RepresentWomen was honored to recently welcome Rosana Schaack, member of the Liberian House of Representatives, to our offices. She shared her experiences working in a male-dominated government and the challenges she and other Liberian women face as they work towards gender parity in the legislature. In Liberia’s most recent election for the national legislature, 146 women ran but just four women challengers won seats. Currently, there are only 11 female legislators out of 103 total in the Legislature of Liberia, with nine women in the House and two in the Senate.
Prior to working in government, Rep. Schaack founded and directed THINK Liberia, an organization that provides meaningful aid to women and girls, many of whom were child soldiers, sex slaves, and others impacted by the Liberian civil war. In her role as Chair of the Women Legislative Caucus of Liberia, Rep. Schaack continues to advocate for women’s rights. She told us she plans to work with the other female representatives to push for a gender quota to be added to the Liberian constitution, stressing that constitutional reform would be paramount to the success and validity of any sort of gender quota.
Although Liberian political parties have adopted voluntary quotas on women candidates, they do not enforce the quotas, so permanent action is essential. Rep. Schaack sees constitutional change as the most effective means of enforcing a gender quota, and spoke passionately about the change that a 30 percent quota for women in Liberian legislature could bring.
We also learned about a recent “mock parliament” that the Women Legislative Caucus held, intended to “highlight the value of diversity that women bring to the governance process,” according to its Facebook page. At this mock parliament, the legislature debated a bill that would place harsher penalties on perpetrators of domestic violence. This bill languished during the last legislative session partly due to harsh opposition from male legislators, but Rep. Schaack hopes that the Women Legislative Caucus will be able to spur its passage. This is just one of the many ways that Rep. Schaack is working to engage and support women in politics, though she also noted that election processes have a large impact on women’s representation.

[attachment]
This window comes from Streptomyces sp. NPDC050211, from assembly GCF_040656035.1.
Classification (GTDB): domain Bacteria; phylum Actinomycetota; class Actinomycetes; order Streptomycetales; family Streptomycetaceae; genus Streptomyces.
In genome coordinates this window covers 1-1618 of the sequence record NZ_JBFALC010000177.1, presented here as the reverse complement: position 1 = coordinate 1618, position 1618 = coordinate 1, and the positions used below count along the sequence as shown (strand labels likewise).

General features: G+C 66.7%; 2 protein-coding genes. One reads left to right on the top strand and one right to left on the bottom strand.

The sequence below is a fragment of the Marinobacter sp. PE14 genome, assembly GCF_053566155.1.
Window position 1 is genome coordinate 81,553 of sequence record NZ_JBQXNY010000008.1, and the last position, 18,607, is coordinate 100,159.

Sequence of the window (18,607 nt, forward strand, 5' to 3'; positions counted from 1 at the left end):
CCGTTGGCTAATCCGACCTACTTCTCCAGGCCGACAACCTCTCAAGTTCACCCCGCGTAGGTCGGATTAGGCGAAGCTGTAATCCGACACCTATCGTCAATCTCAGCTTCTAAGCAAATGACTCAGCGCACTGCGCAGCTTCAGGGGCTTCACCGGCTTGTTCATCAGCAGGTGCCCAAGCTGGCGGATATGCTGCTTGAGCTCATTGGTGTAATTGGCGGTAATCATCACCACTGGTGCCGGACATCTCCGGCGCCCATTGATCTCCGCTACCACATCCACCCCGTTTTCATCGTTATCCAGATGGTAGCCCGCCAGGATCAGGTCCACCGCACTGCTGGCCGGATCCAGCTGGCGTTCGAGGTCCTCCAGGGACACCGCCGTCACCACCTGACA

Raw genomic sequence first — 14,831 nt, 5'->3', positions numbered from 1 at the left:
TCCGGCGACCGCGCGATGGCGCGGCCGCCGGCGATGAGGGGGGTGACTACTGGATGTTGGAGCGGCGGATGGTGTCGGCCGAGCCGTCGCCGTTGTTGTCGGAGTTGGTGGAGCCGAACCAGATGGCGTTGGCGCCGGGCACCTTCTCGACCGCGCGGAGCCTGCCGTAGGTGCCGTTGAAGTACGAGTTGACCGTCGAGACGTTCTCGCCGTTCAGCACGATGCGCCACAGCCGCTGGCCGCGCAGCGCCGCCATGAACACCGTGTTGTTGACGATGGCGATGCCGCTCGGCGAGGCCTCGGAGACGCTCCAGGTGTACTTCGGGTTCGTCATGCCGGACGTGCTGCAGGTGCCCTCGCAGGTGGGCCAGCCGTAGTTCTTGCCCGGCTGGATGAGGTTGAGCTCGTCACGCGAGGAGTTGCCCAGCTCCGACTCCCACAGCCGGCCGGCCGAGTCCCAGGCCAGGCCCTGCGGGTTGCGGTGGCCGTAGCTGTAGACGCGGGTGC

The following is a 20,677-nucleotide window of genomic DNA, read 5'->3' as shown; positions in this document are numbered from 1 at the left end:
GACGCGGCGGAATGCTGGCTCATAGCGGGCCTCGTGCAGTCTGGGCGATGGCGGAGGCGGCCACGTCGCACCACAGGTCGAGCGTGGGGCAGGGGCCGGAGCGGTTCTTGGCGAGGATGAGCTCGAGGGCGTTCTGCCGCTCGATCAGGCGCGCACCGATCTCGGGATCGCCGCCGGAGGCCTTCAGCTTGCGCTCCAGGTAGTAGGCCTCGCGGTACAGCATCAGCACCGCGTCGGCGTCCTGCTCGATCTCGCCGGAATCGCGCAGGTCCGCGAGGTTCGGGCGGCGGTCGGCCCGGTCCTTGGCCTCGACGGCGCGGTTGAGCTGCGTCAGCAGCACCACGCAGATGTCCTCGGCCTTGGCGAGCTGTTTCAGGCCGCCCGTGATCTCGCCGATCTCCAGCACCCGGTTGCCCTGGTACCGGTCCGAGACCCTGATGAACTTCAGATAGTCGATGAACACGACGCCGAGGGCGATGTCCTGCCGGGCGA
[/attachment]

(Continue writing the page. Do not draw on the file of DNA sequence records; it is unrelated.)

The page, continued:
As the conversation turned to elections, Rep. Schaack pointed out the similarities between the electoral systems in Liberia and in the United States, which is not surprising given its history. Liberia was founded by members of the American Colonization Society in an effort to establish a colony for freed slaves.
Like the U.S., Liberia uses a winner-take-all system with single member districts for its elections. RepresentWomen Director Cynthia Terrell suggested Rep. Schaack consider the benefits of switching to a ranked-choice voting system to enhance women’s representation and engagement in government. Rep. Schaack also addressed barriers to voting that Liberians face, including flooded roads during the voting season, which coincides with the rainy season.
In many ways, Rep. Schaack believes that women’s involvement in government and politics is central to addressing human rights issues. Through her leadership roles in THINK Liberia and the Liberian legislature, Rep. Schaack shows how women can identify challenges and barriers faced by others and then work to solve these problems. She spoke about womens’ central role in the family in Liberia, and was concerned about the disconnect between women’s familial power and the lack of their representation in government.
The visit by our esteemed guest was a reminder of the global challenges faced by women seeking to lead, but an inspiring take on similarities among democracies.
By: Barbara Turnbull, Evelien van Gelderen, Jamie Solomon, Katie Pruitt, Kendrick Icenhour